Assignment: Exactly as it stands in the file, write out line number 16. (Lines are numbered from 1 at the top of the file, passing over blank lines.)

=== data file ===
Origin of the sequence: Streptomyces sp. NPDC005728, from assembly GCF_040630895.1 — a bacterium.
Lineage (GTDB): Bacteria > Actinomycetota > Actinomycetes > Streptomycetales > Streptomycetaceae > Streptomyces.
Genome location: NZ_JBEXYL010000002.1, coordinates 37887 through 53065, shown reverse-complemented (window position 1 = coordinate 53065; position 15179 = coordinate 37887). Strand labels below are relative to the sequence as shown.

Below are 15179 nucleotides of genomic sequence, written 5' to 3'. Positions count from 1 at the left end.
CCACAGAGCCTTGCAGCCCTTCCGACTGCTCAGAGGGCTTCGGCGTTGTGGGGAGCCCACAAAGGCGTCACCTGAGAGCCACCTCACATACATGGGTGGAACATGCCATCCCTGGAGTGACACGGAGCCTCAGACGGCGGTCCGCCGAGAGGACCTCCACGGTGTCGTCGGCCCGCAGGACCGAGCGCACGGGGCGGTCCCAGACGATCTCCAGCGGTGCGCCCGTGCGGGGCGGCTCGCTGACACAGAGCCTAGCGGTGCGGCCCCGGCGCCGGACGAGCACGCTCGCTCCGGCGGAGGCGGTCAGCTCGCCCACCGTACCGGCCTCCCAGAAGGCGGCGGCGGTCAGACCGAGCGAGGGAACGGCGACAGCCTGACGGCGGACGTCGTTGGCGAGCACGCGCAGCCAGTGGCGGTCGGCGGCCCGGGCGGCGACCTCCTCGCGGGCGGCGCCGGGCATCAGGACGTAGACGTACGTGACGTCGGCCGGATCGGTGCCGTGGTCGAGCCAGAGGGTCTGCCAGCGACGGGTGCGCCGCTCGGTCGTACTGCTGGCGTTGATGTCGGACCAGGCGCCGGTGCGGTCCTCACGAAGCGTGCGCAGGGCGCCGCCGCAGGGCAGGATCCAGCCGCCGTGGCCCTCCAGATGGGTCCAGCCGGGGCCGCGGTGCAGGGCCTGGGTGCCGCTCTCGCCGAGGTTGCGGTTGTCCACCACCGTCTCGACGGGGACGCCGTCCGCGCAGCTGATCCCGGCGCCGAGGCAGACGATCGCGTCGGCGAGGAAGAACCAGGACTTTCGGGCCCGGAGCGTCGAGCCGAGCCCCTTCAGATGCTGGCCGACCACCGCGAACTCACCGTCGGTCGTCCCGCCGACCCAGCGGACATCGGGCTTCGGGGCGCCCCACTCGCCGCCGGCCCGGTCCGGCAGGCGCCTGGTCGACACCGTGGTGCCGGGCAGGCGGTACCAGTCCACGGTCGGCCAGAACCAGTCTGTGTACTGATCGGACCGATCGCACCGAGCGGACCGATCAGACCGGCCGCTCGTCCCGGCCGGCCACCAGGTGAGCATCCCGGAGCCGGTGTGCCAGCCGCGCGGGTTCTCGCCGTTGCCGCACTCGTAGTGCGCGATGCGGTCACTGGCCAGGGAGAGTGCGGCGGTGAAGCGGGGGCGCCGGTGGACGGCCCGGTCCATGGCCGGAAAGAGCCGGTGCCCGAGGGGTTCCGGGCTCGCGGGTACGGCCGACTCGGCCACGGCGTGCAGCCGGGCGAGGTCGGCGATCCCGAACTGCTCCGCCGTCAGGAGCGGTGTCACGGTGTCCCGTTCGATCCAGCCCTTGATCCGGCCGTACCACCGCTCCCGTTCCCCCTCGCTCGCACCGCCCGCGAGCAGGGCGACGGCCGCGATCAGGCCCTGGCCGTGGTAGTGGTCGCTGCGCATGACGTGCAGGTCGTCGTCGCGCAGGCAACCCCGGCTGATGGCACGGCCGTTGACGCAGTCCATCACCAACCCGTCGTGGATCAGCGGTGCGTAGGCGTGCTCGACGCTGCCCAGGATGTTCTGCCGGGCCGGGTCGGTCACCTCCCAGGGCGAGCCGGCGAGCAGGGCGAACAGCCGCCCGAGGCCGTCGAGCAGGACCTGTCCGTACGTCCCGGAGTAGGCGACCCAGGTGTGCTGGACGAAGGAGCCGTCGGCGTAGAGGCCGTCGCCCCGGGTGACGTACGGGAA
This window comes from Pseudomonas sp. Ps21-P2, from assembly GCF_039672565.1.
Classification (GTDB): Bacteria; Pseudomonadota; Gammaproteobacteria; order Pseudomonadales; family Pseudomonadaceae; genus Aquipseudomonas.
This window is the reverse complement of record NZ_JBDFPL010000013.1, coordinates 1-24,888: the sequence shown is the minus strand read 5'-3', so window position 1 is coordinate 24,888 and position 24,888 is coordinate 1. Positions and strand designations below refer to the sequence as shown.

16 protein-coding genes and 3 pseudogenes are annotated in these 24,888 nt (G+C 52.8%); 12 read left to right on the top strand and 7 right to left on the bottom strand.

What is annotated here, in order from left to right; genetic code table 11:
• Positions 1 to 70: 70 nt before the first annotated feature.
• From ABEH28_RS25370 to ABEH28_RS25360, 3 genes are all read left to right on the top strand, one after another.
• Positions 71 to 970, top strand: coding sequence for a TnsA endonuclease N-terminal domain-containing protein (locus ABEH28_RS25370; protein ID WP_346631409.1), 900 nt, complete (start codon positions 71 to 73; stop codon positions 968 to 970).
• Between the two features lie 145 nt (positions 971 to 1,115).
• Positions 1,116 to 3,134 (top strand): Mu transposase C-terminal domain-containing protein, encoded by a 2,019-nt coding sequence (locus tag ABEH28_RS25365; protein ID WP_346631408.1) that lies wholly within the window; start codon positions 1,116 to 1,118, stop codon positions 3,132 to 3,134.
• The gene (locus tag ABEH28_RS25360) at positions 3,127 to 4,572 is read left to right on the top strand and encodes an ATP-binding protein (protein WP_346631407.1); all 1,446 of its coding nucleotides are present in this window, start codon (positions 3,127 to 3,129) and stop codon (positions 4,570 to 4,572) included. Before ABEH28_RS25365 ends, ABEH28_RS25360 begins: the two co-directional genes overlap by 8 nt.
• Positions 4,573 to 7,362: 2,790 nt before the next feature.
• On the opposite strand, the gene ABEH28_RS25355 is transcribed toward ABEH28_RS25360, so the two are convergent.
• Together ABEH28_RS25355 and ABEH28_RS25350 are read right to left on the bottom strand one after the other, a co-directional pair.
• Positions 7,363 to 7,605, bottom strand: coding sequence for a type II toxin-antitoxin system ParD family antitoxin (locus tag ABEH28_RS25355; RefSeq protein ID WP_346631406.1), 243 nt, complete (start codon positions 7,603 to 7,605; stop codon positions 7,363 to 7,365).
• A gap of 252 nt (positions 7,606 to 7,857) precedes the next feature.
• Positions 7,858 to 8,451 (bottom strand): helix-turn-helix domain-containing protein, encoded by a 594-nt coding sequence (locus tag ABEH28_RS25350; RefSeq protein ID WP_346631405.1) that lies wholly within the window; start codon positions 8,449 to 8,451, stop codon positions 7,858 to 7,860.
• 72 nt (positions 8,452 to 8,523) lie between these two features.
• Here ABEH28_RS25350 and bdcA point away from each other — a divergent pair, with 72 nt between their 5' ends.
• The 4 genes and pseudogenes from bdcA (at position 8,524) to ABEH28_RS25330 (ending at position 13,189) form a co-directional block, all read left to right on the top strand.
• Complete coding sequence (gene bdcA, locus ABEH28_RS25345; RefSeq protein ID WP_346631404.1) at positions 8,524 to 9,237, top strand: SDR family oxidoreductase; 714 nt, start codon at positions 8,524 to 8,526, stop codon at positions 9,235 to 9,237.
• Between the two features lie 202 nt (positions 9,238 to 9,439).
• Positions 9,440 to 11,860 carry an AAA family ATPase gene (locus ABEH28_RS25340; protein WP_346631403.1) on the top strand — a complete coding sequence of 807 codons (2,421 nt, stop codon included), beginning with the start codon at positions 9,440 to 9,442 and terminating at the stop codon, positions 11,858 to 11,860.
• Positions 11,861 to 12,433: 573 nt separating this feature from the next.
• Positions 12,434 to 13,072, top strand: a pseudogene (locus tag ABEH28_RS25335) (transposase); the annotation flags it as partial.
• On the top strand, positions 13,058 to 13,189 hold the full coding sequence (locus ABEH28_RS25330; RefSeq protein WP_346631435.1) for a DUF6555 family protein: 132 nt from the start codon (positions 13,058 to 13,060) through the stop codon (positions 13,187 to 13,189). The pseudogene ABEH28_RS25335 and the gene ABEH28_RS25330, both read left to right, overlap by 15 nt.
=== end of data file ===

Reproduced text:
• The gene (locus tag ABEH28_RS25360) at positions 3,127 to 4,572 is read left to right on the top strand and encodes an ATP-binding protein (protein WP_346631407.1); all 1,446 of its coding nucleotides are present in this window, start codon (positions 3,127 to 3,129) and stop codon (positions 4,570 to 4,572) included. Before ABEH28_RS25365 ends, ABEH28_RS25360 begins: the two co-directional genes overlap by 8 nt.